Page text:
The future growth will be powered by two ingredients – strong tailwinds in exports due a shift in global supply chain driven by the China+1 policy of vendors and demand recovery in domestic end-user segments.

Meanwhile, resurgence in demand has spurred players to ramp up their capacity expansion plans. Existing players like Sajjan India, ISO[1]9001, 14001, 45001 certified, a leading contract manufacturer with expertise in large scale production of Active Ingredients, Inter[1]mediates and specialty chemicals that have a proven track record, and which can handle complex reactions, multiple step chemical processes and hazardous raw materials are witnessing encouraging opportunities. With the experience we have gained over the period of time and the fantastic team we have created; we see ourselves being able to perform very efficiently to the satisfaction of our foreign partners. With 40+ years of strong business associations with global multinationals, the company has been actively contributing to the growth of the sector. We have two Unit – Unit 1 have five plants and Unit 2 have 1st plant is under commissioning and the production is going to start by end of April’22 and 2nd plant building is ready for the new products.

With a total installed capacity of 12,500 TPA and reactors primarily in the range of 12-25 kl. Having signed more than 100 CDAs of the products, the company has maintained quality consistency and quick adaptation to more stringent specifications with utmost focus on Environment, Health and Safety. Being a zero-debt company, we are in extremely financially strong position to invest significant capital for new potential opportunities.

As a results of process optimization and de[1]bottlenecking, we have reasonable capacity available to grab new opportunities/products and ensure quick scale-up.


While currently, the per capita consumption of specialty chemicals is low, it is expected to grow in the medium term driven by changes in consumption patterns, economic growth, expanding middle class and adoption of global practices by consumers and industry. Further, there is significant export opportunity, which will be further supported by the supply chain diversification trend adopted by global chemical majors under the “China+1” strategy. The above factors coupled with some of the advantages like availability of low cost and skilled labor, established relationship with global players in several specialty sub segments, favorable intellectual property rights (IPR) policies and government policies like ‘Atmanirbhar Bharat’ and ‘Make in India’ should drive multi-year growth for the sector.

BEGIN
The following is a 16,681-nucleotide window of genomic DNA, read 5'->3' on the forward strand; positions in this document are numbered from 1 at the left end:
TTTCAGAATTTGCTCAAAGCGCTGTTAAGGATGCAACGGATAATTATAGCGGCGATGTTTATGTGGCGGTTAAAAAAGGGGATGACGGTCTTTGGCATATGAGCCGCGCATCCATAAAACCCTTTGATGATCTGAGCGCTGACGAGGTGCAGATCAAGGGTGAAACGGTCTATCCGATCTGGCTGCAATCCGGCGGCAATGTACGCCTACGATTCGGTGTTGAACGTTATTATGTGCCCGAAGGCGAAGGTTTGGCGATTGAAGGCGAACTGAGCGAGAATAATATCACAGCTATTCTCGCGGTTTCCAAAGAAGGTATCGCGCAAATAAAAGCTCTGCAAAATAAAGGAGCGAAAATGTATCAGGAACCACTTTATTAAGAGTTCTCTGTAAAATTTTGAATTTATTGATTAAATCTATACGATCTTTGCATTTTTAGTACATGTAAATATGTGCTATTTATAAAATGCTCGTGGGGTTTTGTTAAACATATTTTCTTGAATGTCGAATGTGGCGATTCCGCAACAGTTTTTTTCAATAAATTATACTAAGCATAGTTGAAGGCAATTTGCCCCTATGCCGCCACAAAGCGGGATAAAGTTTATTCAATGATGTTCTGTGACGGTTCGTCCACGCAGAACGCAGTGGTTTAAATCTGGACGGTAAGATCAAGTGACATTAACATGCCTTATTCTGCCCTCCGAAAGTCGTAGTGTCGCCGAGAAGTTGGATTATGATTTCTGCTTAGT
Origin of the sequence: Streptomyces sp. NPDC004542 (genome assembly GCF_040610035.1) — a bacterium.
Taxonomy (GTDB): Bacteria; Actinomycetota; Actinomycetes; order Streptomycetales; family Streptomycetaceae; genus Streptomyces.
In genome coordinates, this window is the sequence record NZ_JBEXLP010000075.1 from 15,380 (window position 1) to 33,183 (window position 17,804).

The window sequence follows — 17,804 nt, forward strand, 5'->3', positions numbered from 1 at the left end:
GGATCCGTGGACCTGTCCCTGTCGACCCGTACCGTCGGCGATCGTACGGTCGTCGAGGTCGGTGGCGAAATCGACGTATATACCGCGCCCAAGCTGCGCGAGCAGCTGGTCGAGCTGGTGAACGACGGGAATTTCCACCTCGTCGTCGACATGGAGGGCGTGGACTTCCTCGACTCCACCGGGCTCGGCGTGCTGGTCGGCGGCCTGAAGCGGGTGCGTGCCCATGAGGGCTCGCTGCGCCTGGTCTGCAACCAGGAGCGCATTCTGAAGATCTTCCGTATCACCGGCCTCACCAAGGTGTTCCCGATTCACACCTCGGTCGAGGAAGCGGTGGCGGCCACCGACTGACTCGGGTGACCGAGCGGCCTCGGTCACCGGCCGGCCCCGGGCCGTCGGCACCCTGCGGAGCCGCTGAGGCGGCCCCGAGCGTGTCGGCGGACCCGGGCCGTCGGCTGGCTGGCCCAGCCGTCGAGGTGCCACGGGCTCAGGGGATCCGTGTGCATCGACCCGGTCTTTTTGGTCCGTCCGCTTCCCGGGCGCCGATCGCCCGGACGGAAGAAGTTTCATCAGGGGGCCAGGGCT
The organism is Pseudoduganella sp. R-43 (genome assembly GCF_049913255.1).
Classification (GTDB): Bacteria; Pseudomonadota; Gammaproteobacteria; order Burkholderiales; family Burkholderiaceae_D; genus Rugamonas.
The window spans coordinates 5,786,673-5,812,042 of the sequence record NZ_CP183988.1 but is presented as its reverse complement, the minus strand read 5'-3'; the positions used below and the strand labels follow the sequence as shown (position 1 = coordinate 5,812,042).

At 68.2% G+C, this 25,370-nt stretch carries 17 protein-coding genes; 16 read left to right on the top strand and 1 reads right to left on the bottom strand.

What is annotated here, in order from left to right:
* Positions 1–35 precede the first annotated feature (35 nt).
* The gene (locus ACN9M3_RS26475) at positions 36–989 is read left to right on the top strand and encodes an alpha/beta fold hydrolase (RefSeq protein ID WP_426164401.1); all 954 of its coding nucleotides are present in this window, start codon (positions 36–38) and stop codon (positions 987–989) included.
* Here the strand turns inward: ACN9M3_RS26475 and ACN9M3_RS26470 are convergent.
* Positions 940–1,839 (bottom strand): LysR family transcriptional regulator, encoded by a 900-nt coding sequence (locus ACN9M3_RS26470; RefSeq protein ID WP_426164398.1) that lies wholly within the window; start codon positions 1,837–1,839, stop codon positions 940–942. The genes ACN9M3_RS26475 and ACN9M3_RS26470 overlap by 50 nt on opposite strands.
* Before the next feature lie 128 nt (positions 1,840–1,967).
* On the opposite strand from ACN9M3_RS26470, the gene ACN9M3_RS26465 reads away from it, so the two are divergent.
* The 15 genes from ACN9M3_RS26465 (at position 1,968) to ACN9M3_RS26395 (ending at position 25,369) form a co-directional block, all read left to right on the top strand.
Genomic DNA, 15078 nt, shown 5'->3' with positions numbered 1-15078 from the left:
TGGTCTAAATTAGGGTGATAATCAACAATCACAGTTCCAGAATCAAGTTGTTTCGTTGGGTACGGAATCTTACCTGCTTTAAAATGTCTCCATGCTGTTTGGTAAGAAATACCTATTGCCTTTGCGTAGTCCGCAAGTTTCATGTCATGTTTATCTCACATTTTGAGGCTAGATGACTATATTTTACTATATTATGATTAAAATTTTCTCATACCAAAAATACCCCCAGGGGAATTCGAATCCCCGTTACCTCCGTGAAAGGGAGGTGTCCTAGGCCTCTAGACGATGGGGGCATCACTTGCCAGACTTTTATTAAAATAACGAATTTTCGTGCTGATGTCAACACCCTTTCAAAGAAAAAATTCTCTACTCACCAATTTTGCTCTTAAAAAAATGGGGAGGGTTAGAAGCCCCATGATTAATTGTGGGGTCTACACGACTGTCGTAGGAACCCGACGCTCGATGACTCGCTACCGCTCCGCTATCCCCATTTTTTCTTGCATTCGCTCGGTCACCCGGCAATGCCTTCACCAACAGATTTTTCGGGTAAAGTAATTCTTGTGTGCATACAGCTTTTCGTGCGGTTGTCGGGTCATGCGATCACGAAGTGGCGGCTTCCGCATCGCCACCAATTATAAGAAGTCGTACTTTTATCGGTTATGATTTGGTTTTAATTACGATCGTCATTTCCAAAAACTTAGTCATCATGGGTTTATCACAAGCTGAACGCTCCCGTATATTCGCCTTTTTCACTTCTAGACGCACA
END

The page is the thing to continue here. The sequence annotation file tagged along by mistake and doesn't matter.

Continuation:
With focus on increasing domestic manufacturing further favorable policy measures are expected for the chemical sector, which includes further rectification of anomalies in duty structure and expansion of trade protection measures, fiscal incentives for infra[1]structure additions and policies and support for better ESG compliance and registration of products for export. Making the supply chain more robust, announcement of Production Linked Incentive (PLI) scheme and taxation benefits for this industry are necessary to make our country more attractive as a manufacturing destination.

 Apart from the government initiatives, the industry has also been scaling up and increasing R&D investments. The larger players in the organized sector have scaled up through both organic and inorganic routes, including acquisition of overseas entities or domestic units of MNCs. The drivers for M&A include portfolio expansion, technology absorption, new market entry and scaling up of size. The sector is currently in the midst of a capex cycle and several companies have raised funds through IPO or from private equity investors to support the capex. A sizable portion of this spend will be for backward integration, import substitution, and to meet increased demand for exports. Healthy cash generation will keep reliance on incremental debt to fund capex and working capital low, help[1]ng improve credit profiles. It would be highly prudent for the industry to now look for bigger markets such as automotive, electronics, feed, nutraceuticals, aerospace and defense industries.

 On its part, industry should have a clear focus on sustainability and reduction in environmental footprint, making specialty chemicals safe for consumers. To bring finance and more efficiency, we need to create value for the products and make them more valuable for the end users. Moving on a bit from conventional route of contract manufacturing, we now need to accelerate our innovation efforts, file more patents and ensure close coordination between industry and academia. It is also a high time that the special[1]ty chemical companies pay due attention to their downstream portfolio. The focus should be to become the solution partners of value.